Variable and function prefixes:
- the - global, a formal argument
- my - function or module specific, a local variable or constant
- an - user defined type (as opposed to a standard type)
- Chapters 1-5 were very easy.
- Chapter 6 deals with try / catch, this is an error handling statement (kind of like if / then?). Yes, it is similar to an if / then statement but better organizes the code for readability. It is also a more logical method of dealing with possible errors. Mostly used and found in libraries.
#Chapter 7: Functions - interesting thing is that you need to declare a function before you use it. Meaning that you have to put it above the code that uses it. This is different that php. Refactoring is breaking up kludgy code into functions for better organization.
- Chapter 8: Using modules - I don't really get what's going on with the header files, and what it means to link to a pre-compiled module, but at this point I don't believe it matters. Should be an easy chapter to get through (the two types of files are called header and implementation files). This one took some extra effort and I believe we'll be touching on it again. Namespaces are a simple concept but very useful, they should be taken advantage of ASAP, although I don't think they are used at all in PHP. C++ is definitely different from C. Also, it seems like a pain to have to dup many of the structural aspects of a module in both a implementation file and a header file but I suppose it makes for higher code quality.
- Chapter 10: "You've given a name to an expression (as a variable), which will reduce confusion in determining what it is intended to represent! Great statement.
- Chapter 11: switch statements (no prob, done this before in PHP), static variables (also referenced as encapsulation - have tried this before in php with little comprehension), runtime_exceptions (pay attention to this. its a new concept). Also discovered the rationale for using "my" as a prefix for a variable name. A function can own a variable, as opposed to a formal declaration that uses "the".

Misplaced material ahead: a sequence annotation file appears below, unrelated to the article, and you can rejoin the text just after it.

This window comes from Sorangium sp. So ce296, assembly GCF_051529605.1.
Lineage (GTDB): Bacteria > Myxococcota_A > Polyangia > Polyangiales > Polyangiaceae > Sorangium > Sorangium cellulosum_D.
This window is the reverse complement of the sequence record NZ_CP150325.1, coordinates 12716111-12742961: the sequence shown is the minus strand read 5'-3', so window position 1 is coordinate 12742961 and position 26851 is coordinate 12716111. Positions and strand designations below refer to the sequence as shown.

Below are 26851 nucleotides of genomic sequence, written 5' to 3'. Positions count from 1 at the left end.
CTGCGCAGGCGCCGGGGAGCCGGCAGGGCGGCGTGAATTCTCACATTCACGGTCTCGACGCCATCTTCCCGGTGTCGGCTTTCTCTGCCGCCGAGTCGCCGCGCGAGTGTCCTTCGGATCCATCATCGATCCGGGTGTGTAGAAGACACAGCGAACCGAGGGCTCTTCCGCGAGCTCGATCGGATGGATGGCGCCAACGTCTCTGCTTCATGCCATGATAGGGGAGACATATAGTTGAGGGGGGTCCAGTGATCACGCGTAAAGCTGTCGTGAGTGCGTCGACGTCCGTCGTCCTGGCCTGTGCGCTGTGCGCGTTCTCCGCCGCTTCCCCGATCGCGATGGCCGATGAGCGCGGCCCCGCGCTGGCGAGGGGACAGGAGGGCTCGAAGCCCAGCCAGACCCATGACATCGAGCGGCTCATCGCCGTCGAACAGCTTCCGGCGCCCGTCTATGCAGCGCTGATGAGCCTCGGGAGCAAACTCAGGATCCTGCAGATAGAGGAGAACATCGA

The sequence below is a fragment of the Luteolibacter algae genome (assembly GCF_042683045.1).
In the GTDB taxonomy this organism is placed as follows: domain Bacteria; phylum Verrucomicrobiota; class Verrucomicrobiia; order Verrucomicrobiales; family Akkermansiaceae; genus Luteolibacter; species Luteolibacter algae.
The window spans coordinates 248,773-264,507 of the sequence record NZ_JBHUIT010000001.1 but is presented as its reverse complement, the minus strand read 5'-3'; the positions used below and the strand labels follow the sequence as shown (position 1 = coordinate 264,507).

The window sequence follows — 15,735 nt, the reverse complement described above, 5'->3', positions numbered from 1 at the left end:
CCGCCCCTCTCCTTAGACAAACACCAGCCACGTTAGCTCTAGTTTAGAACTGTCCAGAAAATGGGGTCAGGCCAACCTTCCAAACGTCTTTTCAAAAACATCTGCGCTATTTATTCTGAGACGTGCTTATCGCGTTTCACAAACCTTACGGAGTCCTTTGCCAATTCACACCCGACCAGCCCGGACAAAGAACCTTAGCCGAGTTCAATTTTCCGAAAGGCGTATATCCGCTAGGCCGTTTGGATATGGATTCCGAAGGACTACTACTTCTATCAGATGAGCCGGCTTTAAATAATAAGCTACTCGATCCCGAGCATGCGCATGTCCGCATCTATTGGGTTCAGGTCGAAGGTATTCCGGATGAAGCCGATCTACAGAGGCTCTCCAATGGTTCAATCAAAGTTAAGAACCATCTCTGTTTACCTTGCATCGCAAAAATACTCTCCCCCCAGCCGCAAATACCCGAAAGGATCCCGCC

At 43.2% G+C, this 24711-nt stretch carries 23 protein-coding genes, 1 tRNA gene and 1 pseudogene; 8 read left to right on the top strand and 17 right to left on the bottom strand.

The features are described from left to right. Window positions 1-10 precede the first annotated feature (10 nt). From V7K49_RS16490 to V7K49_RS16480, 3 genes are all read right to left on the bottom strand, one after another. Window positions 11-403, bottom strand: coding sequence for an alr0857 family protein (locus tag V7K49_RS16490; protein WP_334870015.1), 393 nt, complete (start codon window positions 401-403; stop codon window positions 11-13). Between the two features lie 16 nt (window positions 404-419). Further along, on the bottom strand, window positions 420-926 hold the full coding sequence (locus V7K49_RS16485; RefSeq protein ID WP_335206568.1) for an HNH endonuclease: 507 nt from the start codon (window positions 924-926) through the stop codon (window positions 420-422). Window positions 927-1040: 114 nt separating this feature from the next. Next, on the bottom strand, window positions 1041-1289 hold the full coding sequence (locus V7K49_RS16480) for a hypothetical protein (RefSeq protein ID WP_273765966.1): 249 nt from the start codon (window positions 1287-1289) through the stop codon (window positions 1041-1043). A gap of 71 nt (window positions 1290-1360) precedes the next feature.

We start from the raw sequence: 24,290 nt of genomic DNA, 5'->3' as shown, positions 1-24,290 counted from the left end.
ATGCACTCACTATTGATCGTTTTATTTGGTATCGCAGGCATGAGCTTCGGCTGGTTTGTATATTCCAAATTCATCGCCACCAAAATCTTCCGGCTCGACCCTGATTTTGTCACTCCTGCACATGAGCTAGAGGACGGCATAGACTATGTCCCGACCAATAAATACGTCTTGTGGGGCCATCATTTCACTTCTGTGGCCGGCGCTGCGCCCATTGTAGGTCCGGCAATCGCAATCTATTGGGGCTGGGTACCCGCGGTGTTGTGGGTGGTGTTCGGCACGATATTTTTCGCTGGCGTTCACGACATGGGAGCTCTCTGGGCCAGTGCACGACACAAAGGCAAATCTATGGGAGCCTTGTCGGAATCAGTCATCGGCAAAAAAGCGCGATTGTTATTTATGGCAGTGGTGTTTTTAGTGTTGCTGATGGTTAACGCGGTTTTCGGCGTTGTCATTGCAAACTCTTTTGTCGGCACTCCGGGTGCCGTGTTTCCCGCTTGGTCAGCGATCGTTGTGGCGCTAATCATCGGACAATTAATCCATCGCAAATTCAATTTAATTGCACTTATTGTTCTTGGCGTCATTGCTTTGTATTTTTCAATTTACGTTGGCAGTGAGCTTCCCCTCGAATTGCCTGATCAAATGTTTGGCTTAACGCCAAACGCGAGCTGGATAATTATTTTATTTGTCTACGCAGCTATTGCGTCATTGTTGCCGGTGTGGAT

- Chapter 12: simple stuff - for loops, a++, b-- increments.
- Chapter 13: Alright! The good stuff. Heaps, stacks, pointers and references. After a quick read through, I kind of get stacks and heaps, pretty much understand references from PHP, but have to take a close look at pointers. Stack = automatically sized and arranged memory storage. Heap = manually allocated dynamic memory storage. To tell the compiler you want storage from the heap: "char *something = new char;" the * here represents that "something" is a pointer.
What the hell is a pointer? is it a pointer to a spot on the heap? Pointers are very important in C++ and should be reviewed from another source because this book doesn't clearly explain this concept.
- Chapter 14: there is a difference between naming a module a verb or a noun!
- Chapter 15: structs and types (enum). An enum is a type declaration that lets you define your own data type (like char, integer, bool, etc.). A struct is a set of variables, and seems to be a concept just one level below object oriented programming - it uses the dot reference: blah.barf! Also, the pointer member selection operator: "->". A pointer is always used with the heap. When they say pointers are important, it seems to me that pointers are important because they utilize the heap. What the hell is a callback?
After chapter 15 I have started to get lost, so I have stopped the lessons and am reading ahead to prepare myself better for the exercizes. I plan to read through the rest of the book, then go back to Ch. 16 and start doing the coding. I believe I have coded through chapter 16 or 17 so far and have read up to Ch 23. There are 27 lessons in the entire book. Only 4 more to go before backtracking. No problem! The closer I get to the end the more abstracct and advanced it gets. More difficult! Just plow through it. The chapter on testing was useful. Once you finish it, run through the sample code and call it a day.
FINISHED At least finished enough. Got to move on to Java!